Night arrests are common, with 39 percent of the children arrested between 4:00 – 5:00 am, despite the law which permits arrests only after 7 am.

One mother, of a 14-year-old boy, recalls, “Around 4:30 in the morning we woke up to the sound of knocking and kicking on the door of our house. When we opened, the special forces unit came in and asked for my son. They grabbed him and tried to take him outside. As they left the house I saw them handcuffing his hands and feet.”

Fifty-five percent of the children are tied by both hands and legs. Fourteen percent have their heads covered.

“They left me in the room for five hours with my hands tied behind my back and legs tied to each other. When I refused to confess they slapped me and tighten my hand ties more and more,” said a 15-year-old child.

Forty-eight percent of the children are transferred to house arrest, some of them for an unlimited period of time, and most are not permitted to attend school.

“I would rather be in jail than in house arrest so I won’t look out the window and see my friends playing while I cannot,” said a 14-year-old after 10 months of house arrest.

Seventy-seven percent of the children are physically abused, including being punched at the time of arrest or during the interrogations.  Twenty-seven percent of them need long term medical care.

Eighty-three percent of the children do not understand the documents they sign in Hebrew.

“The policeman told me to sign, then they used my fingerprint to sign. I don’t know how to read Hebrew,” said a 13-year-old child.

Forty-two percent of the children drop out of school after their arrest.

“My child was a good student,” said one mother. “I was dreaming that he would become a doctor or an engineer… But now he is in prison and I don’t know what his future will be”.

Not one single child interviewed by Madaa was allowed to receive a visit from family members or to make a phone call while in detention. In addition, 90 percent undergo an initial investigation without the presence of their parents.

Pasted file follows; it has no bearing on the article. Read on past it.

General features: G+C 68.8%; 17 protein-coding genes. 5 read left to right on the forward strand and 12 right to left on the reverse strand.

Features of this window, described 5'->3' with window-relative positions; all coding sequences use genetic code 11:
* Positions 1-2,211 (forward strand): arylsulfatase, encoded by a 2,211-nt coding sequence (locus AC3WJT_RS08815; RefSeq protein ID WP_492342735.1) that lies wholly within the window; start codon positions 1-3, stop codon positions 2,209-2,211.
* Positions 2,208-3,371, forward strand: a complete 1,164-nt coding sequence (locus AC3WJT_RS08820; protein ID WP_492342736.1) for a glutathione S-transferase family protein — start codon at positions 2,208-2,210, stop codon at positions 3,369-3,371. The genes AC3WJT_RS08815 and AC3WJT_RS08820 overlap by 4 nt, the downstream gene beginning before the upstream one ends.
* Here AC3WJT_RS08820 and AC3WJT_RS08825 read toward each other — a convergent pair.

Thirteen percent of the children are subjected to full body searches.

“They wanted me to undress and search me. I refused. They pressed an electric taser against my body several times till I gave up and took off my cloths,” said a 16 year-old.

At the resumption of the interrogation, thirteen percent of children are asked by the investigators to become collaborators in order to pass on information to the police. They are offered benefits and favors in return, including the promise that all charges be dropped.

“A man stopped me in the street, gave me 200 shekels and asked me to tell him the names of the kids who throw stones,” said an 11 year-old.

What is the number of your room, child?

Even though Room Number 4 is reserved for the Palestinians in East Jerusalem, the child in the video must have in mind another room that drove him to run for his life. And I wonder if it has the same creativity of being named after the famous “crawling on all fours.”

I was surprised that the soldier felt the need to cover his face.  He shouldn’t fear being exposed, as he won’t be charged with anything. He has the support of the majority of the citizens of Israel, justifying the occupation, as well as some even obliged by law to take part in it.

An armed soldier running after an injured child who is crying for help — isn’t the IDF the “most moral army in the world”?

Well, not quite. The IDF imposes a shameful occupation that misleads some to take part in and make themselves less human. No one expects the Israeli government to have any interest in the rights of Palestinians, but if it had truly the interest of its young Israelis in mind it would simply stop turning these young soldiers to inhumane individuals and end the occupation.

Sawsan Khalife, 29 augustus 2015 in +972mag

Sawsan Khalife is an independent journalist.